Numbers, Schnumbers, Why Evangelicals Should Worry About Trump’s Popularity

What would journalists and pundits do without Donald Trump? Indeed, one wonders how they ever got through our nation’s inexplicably long campaign season without him!

While the Donald has inspired countless columns about myriad topics, much recent commentary has focused on the extent to which he has (un)successfully courted white evangelicals, a crucial voting bloc in the GOP.

For those who think Trump has won over the evangelical vote, the driving question behind their writing has been how an “immodest, arrogant, foul-mouthed, money-obsessed, thrice-married, and until recently, pro-choice” candidate ever gained such traction among religious conservatives. On these terms, evangelicals and Trump do seem strange bedfellows. Writers in this camp typically cite an arsenal of polls lending credence to their suggestion that evangelicals favor Trump. Here’s a few from Monmouth University, The Washington Post, MSNBC, and Public Policy Polling.

And yet, many conservative commentators have suggested that the story is more complex. As noted by Sarah Posner here on RD, Warren Cole Smith just published a piece in WORLD Magazine which asserts that widespread evangelical support for Trump is “a myth” born out of small sample sizes and inadequate criteria for classification as “evangelical.” On the latter point, Smith writes:

The myth likely started in August, when a Fox News poll said Trump was the top choice of “white evangelical” voters. But polls like this use methodology that allows respondents to self-identify their religious affiliation without any examination of their actual beliefs…

Chris Anderson, president of Anderson Robbins Research, which helped conduct the Fox News poll, told me the survey question asked, “Would you describe yourself as a born-again or evangelical Christian?” That may sound like a straightforward question, but people who do religion polling for a living know a dirty little secret: People lie, and there’s no way to know they’ve lied unless you ask more questions that expose the lie. A famous Barna survey found that while more than 25 percent of Americans self-identify as evangelicals, less than 10 percent actually hold historically evangelical beliefs, such as the divinity of Jesus, a historical resurrection, and the authority of the Bible.

Smith does have a point. He cites a recent Gallup poll which had Trump in twelfth place among “highly religious” voters (now eleventh, after the dropping out of Gov. Rick Perry). Other commentators have also been quick to point out the negative association between religiosity and support for Trump, indicating that practicing evangelicals may well be the group “least excited about Trump.”

Honestly, I would love nothing more than to find a poll which conclusively gets us evangelicals off the hook for Trump’s unprecedented rise. Unfortunately, Smith’s arguments sidestep a larger problem and, in doing so, prematurely absolve evangelicals of any responsibility for Trump’s ugly ascendance.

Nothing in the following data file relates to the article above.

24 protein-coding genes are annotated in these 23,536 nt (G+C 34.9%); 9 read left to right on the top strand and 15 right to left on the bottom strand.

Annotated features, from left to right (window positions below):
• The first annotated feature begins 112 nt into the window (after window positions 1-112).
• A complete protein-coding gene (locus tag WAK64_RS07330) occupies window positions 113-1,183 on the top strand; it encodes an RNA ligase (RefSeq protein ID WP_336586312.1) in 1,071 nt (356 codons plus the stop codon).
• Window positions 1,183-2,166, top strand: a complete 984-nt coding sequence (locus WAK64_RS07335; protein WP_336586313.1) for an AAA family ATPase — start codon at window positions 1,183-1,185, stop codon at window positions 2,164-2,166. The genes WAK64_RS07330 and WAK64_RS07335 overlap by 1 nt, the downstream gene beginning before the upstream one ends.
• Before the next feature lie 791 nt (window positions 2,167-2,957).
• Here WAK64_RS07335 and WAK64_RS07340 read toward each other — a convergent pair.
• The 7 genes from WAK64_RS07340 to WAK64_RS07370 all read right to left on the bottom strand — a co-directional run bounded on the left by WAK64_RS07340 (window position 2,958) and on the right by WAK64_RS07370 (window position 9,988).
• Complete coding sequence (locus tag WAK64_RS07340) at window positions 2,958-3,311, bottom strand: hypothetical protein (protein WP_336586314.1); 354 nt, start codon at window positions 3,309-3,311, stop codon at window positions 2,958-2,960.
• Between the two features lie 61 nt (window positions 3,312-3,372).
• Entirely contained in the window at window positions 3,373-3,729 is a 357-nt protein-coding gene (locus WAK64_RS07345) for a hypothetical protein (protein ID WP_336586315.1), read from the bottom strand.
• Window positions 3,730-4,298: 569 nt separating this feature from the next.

What’s the larger problem that Smith overlooks?

Even if it’s only 20% of practicing evangelicals that support Donald Trump, 20% of practicing evangelicals still support Donald Trump! Best case scenario, one in five practicing evangelicals—people with an active commitment to pattern their lives on the ministry and teachings of Jesus—now voice support for a candidate whose principle calling cards include chauvinism, nativism, misogyny, and outright incompetence.

Smith ends his piece by claiming that evangelicals “look at Trump and see a man whose political positions, personal lifestyle, and bombastic rhetoric are not consistent with what they know their evangelical doctrine and theology teaches.” This may be true for many, and it very well may be true for more evangelicals than we previously thought. And yet, one in five clearly don’t feel this way. One in five revel in Trump’s “political positions, personal lifestyle, and bombastic rhetoric”—or at the very least don’t reject it. Not to mention the fact that the favorite alternative of these “practicing evangelicals,” Ben Carson, has recently demonstrated a disturbing willingness to sink to Trump’s level.

Evangelicals are quick to lament the perceived moral degradation of American culture, particularly in the realms of sexual and reproductive ethics. Yet, I see a much more troubling trend at work in our relationship to Donald Trump. That Trump’s numbers refuse to drop, despite his flagrant displays of disrespect, reveals the extent to which these very elements are at work within our own faith community. Whether it’s 40% or 20% or 5% of us seems, at this point, like so much hair splitting.

The unfortunate reality is, Trump may not go away anytime soon. While pundits and pollsters keep themselves busy predicting when Trump will hit his “polling ceiling,” he shows no sign of giving up his lead in the polls. Far from hitting a “polling ceiling,” many are now rightly worried that Trump has found his “polling floor.”

For Christians, Trump’s persistent presence in the GOP primary should be a concern. The fact that he has duped even a small fraction of the faithful into actively supporting his campaign should be cause for even more worry.

Maybe, instead of focusing such inordinate attention on the cultural decline supposedly evidenced by the legalization of same-sex marriage, we Christians should be confronting the more unattractive truth that Trump’s vacuous, hate-mongering rhetoric—rhetoric which puts vulnerable people in actual, physical danger—actually resonates with some of our peers beside us in the pews.